Spots easily accessible from the #704 bus route (clockwise): The Santa Monica Pier, the Hollywood Walk of Fame, Beverly Hills, the Hollywood sign as seen from Echo Park.

 

The only time we used a car during the week was when our Couchsurfing host drove us up to the Griffith Observatory one evening. But even then, we could have taken the Observatory Shuttle, which runs on Saturdays and Sundays and costs a whopping 50 cents each way.

There really is no reason why L.A. visitors can’t get around by public transit. The commutes may be time-consuming, but that would probably be true even if you have a car, right?

Advantages of visiting Los Angeles without a car

Walking = exercise, sun, and a good opportunity to see the city. So do it!

The amount of money you’ll save by skipping the rental car is huge. The bus here is cheap – just a dollar-fifty for a ride! A seven-day transit pass costs $20, or the price of a typical cab ride. One cab ride versus an entire week of buses? I know which one I’m going with.

And then of course there’s THE TRAFFIC!!! Los Angeles has the worst traffic in America, but the buses avoid the worst traffic headaches because they don’t travel on the highways. And even when traffic does slow down, I’d rather be on a bus with the ability to read a book or play on my phone than stuck on a freeway with no hope of moving anytime soon.

bus stop

The other awesome thing about L.A. transit is the Metro cell phone app, which pulls up a list of all the buses that will be arriving at your location within the next several minutes. There’s no guessing about when the next #704 will be arriving when you have the app.

So why does everyone who lives in L.A. insist that it’s not possible to get around here without a car? I’m not quite sure. I suppose it’s because Angelinos just aren’t used to taking the bus, so they write it off without even considering it.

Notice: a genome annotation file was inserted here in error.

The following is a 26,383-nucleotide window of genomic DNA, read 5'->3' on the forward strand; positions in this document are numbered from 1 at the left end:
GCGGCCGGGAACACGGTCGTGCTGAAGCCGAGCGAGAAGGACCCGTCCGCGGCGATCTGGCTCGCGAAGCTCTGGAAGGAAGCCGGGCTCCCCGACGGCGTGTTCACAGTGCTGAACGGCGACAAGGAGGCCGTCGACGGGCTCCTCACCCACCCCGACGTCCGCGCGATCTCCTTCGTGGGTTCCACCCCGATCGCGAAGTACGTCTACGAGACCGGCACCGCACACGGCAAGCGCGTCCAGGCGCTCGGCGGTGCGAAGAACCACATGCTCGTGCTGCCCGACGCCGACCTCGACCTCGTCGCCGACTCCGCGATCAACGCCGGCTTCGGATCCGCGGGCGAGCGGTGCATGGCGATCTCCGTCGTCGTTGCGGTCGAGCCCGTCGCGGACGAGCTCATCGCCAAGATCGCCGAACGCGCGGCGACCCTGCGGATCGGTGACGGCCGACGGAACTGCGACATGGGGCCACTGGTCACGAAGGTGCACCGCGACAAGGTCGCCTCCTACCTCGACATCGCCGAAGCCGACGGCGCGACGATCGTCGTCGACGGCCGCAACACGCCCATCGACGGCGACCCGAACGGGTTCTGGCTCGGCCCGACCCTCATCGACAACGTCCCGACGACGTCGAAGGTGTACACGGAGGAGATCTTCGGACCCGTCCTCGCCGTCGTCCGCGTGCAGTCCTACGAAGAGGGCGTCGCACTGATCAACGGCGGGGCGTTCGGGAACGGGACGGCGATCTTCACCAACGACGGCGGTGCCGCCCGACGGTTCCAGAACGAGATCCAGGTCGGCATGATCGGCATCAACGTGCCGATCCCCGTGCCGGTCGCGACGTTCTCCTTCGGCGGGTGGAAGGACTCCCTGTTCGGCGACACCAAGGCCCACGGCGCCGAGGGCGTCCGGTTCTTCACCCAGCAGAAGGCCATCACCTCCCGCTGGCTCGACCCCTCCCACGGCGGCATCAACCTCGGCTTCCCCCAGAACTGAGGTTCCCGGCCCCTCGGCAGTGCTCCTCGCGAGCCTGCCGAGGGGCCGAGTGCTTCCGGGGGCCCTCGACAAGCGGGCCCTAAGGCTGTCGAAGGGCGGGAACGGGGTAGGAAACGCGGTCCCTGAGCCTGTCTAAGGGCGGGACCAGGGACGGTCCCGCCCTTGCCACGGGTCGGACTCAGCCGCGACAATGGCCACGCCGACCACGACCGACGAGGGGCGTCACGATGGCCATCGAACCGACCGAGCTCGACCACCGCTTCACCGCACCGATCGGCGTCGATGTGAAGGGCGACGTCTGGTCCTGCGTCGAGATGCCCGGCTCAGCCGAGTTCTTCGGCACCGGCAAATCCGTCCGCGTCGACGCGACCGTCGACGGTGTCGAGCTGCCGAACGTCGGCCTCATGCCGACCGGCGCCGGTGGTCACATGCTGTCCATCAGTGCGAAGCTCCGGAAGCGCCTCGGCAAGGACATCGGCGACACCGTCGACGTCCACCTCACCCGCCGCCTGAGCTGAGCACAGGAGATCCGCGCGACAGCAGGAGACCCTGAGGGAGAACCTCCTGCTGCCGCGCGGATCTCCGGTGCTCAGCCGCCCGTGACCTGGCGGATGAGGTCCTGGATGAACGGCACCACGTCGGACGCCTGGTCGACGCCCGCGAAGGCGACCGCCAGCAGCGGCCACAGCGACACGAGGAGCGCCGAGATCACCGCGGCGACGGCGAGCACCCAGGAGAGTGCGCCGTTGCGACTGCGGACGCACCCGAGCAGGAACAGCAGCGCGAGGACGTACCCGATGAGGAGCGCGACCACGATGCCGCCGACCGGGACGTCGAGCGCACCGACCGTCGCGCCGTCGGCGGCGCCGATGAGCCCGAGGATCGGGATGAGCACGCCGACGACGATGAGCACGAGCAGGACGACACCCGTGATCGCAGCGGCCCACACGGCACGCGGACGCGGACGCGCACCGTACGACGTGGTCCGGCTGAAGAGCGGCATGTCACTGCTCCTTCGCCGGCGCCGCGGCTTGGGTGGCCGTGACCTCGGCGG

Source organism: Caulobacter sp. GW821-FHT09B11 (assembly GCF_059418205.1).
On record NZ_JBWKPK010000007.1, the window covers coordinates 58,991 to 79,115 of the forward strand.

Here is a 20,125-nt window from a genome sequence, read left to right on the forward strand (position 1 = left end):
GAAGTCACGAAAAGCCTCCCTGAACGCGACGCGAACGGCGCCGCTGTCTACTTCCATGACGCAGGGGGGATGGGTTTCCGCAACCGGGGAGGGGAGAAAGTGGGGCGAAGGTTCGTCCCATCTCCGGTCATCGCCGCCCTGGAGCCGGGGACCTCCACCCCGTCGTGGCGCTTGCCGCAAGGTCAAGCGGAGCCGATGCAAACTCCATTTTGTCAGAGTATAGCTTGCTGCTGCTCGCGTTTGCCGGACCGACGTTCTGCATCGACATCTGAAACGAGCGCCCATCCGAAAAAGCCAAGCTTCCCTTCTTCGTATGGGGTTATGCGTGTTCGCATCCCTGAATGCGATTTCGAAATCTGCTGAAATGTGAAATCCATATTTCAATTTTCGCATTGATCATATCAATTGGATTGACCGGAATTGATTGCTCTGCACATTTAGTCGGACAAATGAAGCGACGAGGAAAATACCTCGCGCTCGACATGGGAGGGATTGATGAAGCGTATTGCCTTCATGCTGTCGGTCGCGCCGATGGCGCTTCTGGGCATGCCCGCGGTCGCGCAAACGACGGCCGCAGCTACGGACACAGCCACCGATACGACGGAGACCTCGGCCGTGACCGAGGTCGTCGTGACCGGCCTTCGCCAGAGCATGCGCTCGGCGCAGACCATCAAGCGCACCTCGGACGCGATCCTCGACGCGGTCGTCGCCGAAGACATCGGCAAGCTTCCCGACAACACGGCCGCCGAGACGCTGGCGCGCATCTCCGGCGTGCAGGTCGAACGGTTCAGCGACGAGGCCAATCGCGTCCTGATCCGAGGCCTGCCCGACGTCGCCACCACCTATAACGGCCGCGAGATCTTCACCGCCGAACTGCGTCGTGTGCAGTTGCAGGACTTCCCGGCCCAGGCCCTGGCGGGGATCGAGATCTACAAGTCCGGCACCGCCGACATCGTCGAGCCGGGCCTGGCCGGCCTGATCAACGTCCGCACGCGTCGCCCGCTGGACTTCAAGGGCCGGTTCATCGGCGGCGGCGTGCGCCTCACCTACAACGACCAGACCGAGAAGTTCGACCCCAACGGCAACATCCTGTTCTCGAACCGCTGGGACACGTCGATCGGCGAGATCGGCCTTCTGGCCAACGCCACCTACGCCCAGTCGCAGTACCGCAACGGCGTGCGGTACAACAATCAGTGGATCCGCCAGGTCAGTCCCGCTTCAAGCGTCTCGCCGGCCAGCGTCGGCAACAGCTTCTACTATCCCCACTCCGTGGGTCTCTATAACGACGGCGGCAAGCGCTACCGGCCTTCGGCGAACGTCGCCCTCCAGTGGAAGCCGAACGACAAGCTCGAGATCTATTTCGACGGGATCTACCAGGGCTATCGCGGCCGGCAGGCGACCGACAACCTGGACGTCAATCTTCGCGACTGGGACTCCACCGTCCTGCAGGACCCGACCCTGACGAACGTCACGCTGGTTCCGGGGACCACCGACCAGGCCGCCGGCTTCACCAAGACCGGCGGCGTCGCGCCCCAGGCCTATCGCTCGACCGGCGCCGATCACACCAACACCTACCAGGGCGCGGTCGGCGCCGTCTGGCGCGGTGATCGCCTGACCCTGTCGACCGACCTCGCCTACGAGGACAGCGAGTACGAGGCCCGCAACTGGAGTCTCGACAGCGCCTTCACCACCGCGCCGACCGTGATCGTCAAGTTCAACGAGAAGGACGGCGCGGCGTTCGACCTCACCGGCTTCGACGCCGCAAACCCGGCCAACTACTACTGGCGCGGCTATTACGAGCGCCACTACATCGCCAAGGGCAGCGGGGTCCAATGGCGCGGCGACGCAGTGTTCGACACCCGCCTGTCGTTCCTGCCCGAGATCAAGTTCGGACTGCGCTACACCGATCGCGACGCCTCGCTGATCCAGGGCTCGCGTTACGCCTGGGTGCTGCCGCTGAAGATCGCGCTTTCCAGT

Resources for visiting or living in Los Angeles without a car

So it’s definitely reasonable to visit Los Angeles without a car. Is it possible to live in Los Angeles without a vehicle? The answer, again, is yes – if you’re really committed to the idea.

You’d probably need to live near one of the primary bus lines, and you may want to own a bicycle. L.A. is not a particularly bike-friendly city, but there are bike lanes in West Hollywood, Silver Lake, Culver City, and several other neighborhoods. Bike rental companies are also an option, though they’re not as abundant as in other major cities.

airport bus

The bus to LAX with the baggage rack.

 

Check out this insightful article detailing the author’s experience living without a car in L.A. for two full years (which saved her a cool $10,000):
http://www.impactdash.com/2010/02/18/car-free-in-los-angeles/